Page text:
But, de Sède tells us, it seems surprising that a person would go to all that trouble to perpetrate a simple hoax. Whoever fabricated these grimoires – not all that long ago perhaps – had to adapt or sometimes truncate texts and handwritings while maintaining the document's unity and integrity, and had to transcribe the entire document while also adding words with superfluous characters to give the impression that someone was simultaneously trying to conceal some sort of secret while also revealing that secret through particular signs. No, these grimoires could only have been fabricated with a view to deceiving someone. But when, and whom? That is another matter, and one about which one can only speculate. In any case, if the professional cryptographers of the French army to whom Monsieur de Sède claims to have submitted the documents have not been able to extract any meaning from them then that suggests that they never intended to convey any meaning in the first place and were fabricated only to take advantage of someone.

The author takes us, of course, into the cemetery of Rennes-le-Château and, like everyone else, stops short before the tombstone of Madame d'Hautpoul. This stone has certainly been in existence until 1906. The members of the Société d’Études Scientifiques de l'Aude saw it and reproduced an image of it in their journal. It disappeared in the following year, and Abbé Saunière was accused of having hidden it. But how can Monsieur de Sède say that the epitaph was composed by Antoine Bigou, the curé of the period?

How can he reproduce another tombstone bearing a mysterious inscription in Greek characters which no one has ever seen? It forms part of the marvels that surround Rennes-le-Château, like two other inscriptions which no one has ever seen or ever will see. He bases these statements on the authority of Eugène Stublein, a teacher in the Aude in the 19th century who was the grandfather of Maria Siré. Everyone knows that Stublein was interested in astronomy and acquired some fame in that field, but no one has ever found any evidence that he had any abilities in archaeology.

Anything that the venerable Abbé Courtauly extracted from his alleged archaeological work must be treated only with reserve.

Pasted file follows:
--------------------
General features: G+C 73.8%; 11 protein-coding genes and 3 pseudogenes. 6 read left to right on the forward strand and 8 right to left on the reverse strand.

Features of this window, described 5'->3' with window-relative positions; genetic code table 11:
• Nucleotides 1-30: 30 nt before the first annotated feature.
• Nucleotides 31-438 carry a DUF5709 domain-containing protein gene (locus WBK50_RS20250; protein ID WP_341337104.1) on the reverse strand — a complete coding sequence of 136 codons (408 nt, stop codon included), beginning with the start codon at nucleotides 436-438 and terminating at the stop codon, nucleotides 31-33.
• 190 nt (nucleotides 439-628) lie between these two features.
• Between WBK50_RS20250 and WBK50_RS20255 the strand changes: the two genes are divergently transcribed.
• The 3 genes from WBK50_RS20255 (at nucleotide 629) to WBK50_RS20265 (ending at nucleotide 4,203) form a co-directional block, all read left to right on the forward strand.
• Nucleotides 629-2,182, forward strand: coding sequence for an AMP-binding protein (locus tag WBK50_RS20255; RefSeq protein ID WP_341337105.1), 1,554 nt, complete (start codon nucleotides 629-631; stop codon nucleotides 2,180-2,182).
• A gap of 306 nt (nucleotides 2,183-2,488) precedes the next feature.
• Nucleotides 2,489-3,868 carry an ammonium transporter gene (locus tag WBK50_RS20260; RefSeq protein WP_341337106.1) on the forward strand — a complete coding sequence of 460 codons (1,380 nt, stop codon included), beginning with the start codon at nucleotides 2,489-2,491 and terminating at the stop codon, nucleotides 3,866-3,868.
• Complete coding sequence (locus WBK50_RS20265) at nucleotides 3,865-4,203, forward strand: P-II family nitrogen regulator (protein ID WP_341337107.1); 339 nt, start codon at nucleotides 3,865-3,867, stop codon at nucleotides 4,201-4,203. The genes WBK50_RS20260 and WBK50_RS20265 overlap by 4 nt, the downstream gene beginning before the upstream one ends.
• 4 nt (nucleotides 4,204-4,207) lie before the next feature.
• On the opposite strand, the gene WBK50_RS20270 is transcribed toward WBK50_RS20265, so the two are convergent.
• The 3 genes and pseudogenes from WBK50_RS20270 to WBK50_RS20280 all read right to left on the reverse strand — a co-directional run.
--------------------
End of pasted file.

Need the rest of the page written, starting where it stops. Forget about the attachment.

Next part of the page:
And who has ever seen the statuette ‘in massive gold and partly melted’ which was found in 1928 in a ruined house bordering the stream known as Les Couleurs?

Not to mention the unexpected interpretation that Monsieur de Sède gives to the Latin inscriptions to be found in the cemetery and church of Rennes-les-Bains or his esoteric commentary on the work of poor Abbé Boudet. The intelligent reader can only raise an eyebrow.

All this is not that serious a matter – but there is more.

Why include in this hodgepodge the murder of the curé of Niort-de-Sault, which happened at Niort in 1732? Does it have even the slightest connection with the ‘mystery’ of Rennes-le-Château? Has Monsieur de Sède not read properly the article in the journal of the “Société des Arts et des Sciences de Carcassonne” where this matter is discussed?

There is no more reason to include the murder of the curé of Coustaussa in 1897, and one must deplore the fact the author has not taken the trouble to inform himself better.

As if we did not already have enough dead bodies there is the further mystery of the discovery, during excavations in 1956, of three corpses in the gardens of the Tour Magdala. If the author had taken the trouble to speak to the magistrates who conducted the inquest and who are still around and who are also very approachable then he would have learned if not the precise identity of the victims then at least their origin and under what circumstances they met their end. We note that, just twelve years after the War had ended, this matter did not arouse any particular interest at the time.

Finally you will readily understand our reservations about the recording of the alleged statements of Abbé Courtauly and the pseudo-historical comments which form the bulk of the book. We really cannot attach much importance to this.

What can one say about a book that, given a different foundation, could have provided a useful update on the Rennes mystery? It is a missed opportunity certainly. We shall stop there, and can only conclude with these two lines of Alfred de Musset:

‘La lune et le soleil se battaient dans mes vers,
‘Vénus avec le Christ y dansait aux enfers.’

‘In my poetry the moon and the sun quarrelled
‘And Venus danced with Christ in Hell.’

Rennes-le-Château Timeline